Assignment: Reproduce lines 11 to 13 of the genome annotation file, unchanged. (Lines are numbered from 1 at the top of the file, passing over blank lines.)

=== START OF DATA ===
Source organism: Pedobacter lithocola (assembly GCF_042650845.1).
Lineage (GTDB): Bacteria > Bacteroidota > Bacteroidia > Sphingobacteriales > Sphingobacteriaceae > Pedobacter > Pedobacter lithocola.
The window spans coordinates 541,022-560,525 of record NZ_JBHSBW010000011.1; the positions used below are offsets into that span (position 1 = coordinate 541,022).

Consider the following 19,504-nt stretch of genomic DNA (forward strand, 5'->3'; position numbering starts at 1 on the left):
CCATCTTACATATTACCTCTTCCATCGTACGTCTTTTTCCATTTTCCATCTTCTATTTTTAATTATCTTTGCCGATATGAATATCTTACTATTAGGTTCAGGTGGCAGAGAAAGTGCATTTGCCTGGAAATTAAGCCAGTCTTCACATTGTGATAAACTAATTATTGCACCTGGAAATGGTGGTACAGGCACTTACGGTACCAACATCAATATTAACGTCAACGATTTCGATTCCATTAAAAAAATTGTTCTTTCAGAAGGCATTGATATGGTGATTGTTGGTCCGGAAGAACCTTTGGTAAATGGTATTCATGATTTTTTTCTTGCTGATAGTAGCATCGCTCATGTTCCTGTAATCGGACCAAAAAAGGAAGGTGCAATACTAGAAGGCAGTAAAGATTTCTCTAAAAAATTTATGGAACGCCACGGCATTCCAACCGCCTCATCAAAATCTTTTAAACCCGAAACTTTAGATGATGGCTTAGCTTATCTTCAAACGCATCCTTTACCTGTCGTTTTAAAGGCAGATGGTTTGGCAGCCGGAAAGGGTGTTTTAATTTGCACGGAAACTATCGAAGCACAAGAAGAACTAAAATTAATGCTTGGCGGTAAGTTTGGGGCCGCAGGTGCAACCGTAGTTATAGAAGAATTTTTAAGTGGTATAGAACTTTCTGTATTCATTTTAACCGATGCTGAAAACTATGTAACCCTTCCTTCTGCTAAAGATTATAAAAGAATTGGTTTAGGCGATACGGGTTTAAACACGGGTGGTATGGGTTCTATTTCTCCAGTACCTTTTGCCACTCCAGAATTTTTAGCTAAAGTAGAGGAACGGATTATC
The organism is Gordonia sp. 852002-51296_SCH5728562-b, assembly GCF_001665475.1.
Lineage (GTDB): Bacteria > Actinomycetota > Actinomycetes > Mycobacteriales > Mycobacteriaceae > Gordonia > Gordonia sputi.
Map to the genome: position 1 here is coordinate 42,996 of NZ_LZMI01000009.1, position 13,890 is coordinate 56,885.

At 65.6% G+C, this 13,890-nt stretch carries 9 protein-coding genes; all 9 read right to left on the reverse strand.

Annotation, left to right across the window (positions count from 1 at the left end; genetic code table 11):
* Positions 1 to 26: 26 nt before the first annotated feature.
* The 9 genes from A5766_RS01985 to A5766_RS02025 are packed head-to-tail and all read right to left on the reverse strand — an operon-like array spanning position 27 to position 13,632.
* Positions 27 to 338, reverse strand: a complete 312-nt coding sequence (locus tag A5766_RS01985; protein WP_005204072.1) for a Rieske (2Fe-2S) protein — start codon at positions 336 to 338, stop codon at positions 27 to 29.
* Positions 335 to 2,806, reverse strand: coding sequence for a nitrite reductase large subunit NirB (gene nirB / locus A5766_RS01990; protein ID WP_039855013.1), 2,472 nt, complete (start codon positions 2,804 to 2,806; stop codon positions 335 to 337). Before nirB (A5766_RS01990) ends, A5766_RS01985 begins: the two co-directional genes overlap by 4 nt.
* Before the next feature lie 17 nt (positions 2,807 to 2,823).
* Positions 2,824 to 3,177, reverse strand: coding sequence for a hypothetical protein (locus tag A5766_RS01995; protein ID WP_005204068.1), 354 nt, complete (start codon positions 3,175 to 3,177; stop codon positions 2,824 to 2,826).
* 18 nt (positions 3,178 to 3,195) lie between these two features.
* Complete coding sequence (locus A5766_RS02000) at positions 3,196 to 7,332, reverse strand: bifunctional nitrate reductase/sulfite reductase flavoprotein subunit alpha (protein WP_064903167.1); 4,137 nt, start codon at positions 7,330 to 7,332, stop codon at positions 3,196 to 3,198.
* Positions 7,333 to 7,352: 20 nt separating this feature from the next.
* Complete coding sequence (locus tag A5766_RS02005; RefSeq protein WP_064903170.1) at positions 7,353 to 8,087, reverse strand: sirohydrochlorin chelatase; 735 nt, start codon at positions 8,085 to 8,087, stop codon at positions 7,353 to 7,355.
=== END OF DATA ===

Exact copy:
* Positions 1 to 26: 26 nt before the first annotated feature.
* The 9 genes from A5766_RS01985 to A5766_RS02025 are packed head-to-tail and all read right to left on the reverse strand — an operon-like array spanning position 27 to position 13,632.
* Positions 27 to 338, reverse strand: a complete 312-nt coding sequence (locus tag A5766_RS01985; protein WP_005204072.1) for a Rieske (2Fe-2S) protein — start codon at positions 336 to 338, stop codon at positions 27 to 29.